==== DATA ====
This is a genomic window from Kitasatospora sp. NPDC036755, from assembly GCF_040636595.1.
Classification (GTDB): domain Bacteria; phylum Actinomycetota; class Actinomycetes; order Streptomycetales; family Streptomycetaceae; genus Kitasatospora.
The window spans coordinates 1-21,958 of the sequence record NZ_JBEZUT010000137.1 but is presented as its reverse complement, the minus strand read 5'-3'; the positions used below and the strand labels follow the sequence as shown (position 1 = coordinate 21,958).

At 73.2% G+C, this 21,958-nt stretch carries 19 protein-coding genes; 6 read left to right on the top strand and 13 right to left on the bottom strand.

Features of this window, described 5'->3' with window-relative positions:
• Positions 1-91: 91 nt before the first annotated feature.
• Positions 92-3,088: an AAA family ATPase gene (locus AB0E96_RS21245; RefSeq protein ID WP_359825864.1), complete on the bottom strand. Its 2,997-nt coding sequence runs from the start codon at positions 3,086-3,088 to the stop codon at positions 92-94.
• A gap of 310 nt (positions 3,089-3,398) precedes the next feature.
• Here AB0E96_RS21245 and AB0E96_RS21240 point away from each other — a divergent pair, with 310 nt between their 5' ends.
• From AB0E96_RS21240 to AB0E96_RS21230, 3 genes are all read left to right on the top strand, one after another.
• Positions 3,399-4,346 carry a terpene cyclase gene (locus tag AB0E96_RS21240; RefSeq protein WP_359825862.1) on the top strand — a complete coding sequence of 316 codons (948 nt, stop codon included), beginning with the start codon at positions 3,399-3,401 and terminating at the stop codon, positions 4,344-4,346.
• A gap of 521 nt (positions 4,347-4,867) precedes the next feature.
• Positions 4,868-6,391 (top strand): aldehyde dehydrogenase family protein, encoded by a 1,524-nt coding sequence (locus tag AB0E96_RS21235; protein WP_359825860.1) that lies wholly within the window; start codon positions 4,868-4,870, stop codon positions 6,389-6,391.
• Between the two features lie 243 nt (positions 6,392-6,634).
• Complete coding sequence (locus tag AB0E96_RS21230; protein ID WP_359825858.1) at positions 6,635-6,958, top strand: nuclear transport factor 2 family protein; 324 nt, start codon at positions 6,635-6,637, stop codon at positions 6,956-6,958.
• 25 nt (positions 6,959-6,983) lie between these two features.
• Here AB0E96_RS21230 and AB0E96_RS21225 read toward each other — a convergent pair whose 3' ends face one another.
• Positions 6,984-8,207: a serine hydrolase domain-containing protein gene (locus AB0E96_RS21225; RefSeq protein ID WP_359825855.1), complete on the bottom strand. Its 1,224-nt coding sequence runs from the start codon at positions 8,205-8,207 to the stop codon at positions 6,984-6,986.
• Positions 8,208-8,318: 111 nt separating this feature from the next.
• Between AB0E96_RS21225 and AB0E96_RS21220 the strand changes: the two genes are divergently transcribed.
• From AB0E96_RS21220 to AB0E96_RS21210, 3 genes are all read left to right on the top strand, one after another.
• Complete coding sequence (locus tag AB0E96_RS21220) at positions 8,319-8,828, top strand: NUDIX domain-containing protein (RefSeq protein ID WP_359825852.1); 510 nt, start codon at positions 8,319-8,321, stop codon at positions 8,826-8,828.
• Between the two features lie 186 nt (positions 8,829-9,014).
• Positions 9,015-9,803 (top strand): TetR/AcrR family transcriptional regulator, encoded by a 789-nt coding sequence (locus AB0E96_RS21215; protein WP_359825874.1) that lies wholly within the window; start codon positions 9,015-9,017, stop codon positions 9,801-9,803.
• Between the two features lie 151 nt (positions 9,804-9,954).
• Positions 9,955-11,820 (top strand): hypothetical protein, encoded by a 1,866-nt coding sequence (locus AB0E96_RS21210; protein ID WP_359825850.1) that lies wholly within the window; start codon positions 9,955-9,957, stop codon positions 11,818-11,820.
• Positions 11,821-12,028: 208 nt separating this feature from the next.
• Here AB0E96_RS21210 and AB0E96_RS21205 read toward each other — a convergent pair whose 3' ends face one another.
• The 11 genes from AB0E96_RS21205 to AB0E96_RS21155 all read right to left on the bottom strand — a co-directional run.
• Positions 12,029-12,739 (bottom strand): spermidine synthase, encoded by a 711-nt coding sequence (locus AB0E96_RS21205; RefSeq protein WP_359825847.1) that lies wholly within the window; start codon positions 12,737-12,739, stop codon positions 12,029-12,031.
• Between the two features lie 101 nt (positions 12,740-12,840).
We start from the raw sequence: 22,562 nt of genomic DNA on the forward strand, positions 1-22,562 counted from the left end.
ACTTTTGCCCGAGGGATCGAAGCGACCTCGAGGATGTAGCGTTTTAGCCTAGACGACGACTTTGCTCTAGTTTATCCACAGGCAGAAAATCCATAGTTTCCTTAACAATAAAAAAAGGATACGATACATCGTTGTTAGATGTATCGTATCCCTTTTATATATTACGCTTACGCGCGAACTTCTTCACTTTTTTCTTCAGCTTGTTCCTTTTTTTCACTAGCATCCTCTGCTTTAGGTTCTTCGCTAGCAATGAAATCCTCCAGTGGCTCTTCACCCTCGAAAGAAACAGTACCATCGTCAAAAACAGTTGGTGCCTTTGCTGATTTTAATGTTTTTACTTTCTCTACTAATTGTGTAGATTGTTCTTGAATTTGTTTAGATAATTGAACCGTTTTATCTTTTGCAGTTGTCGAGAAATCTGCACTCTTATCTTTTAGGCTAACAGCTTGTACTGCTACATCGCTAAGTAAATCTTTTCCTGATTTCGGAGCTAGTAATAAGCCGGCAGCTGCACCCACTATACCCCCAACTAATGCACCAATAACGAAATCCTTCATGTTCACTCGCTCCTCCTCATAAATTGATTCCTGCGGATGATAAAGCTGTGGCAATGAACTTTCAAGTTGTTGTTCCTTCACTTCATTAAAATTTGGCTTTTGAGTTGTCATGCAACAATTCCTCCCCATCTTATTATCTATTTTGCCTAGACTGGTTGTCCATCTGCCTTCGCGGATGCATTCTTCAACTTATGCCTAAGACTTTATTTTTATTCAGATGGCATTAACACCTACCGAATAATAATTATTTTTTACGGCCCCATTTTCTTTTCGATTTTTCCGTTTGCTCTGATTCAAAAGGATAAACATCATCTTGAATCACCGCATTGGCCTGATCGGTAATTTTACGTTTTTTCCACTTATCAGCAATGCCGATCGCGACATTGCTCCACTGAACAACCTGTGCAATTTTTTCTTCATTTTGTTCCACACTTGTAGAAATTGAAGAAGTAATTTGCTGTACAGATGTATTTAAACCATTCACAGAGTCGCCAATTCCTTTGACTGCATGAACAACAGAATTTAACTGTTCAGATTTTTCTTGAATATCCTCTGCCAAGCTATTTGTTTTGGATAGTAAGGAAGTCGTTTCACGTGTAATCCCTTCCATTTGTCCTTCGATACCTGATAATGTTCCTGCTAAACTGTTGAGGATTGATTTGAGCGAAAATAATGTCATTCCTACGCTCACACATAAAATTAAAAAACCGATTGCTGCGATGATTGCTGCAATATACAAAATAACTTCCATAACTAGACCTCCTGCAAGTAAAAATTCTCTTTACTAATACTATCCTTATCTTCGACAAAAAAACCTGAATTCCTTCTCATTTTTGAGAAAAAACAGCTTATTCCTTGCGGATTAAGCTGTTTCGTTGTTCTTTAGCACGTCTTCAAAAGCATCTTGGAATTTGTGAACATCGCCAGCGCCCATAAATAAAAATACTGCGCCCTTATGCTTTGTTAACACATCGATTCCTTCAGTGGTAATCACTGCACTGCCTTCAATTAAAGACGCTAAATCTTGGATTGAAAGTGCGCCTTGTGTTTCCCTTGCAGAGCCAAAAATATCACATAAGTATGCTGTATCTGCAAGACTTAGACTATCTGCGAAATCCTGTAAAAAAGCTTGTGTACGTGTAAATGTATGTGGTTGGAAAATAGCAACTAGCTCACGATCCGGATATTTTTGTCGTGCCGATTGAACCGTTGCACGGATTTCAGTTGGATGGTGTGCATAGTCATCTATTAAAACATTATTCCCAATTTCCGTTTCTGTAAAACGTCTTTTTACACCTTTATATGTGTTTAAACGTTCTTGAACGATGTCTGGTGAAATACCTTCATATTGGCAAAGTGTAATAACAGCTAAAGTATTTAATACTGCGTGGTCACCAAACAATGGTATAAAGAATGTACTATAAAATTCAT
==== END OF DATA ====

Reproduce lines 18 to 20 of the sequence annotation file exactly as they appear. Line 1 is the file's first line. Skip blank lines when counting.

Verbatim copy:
• Positions 6,984-8,207: a serine hydrolase domain-containing protein gene (locus AB0E96_RS21225; RefSeq protein ID WP_359825855.1), complete on the bottom strand. Its 1,224-nt coding sequence runs from the start codon at positions 8,205-8,207 to the stop codon at positions 6,984-6,986.
• Positions 8,208-8,318: 111 nt separating this feature from the next.
• Between AB0E96_RS21225 and AB0E96_RS21220 the strand changes: the two genes are divergently transcribed.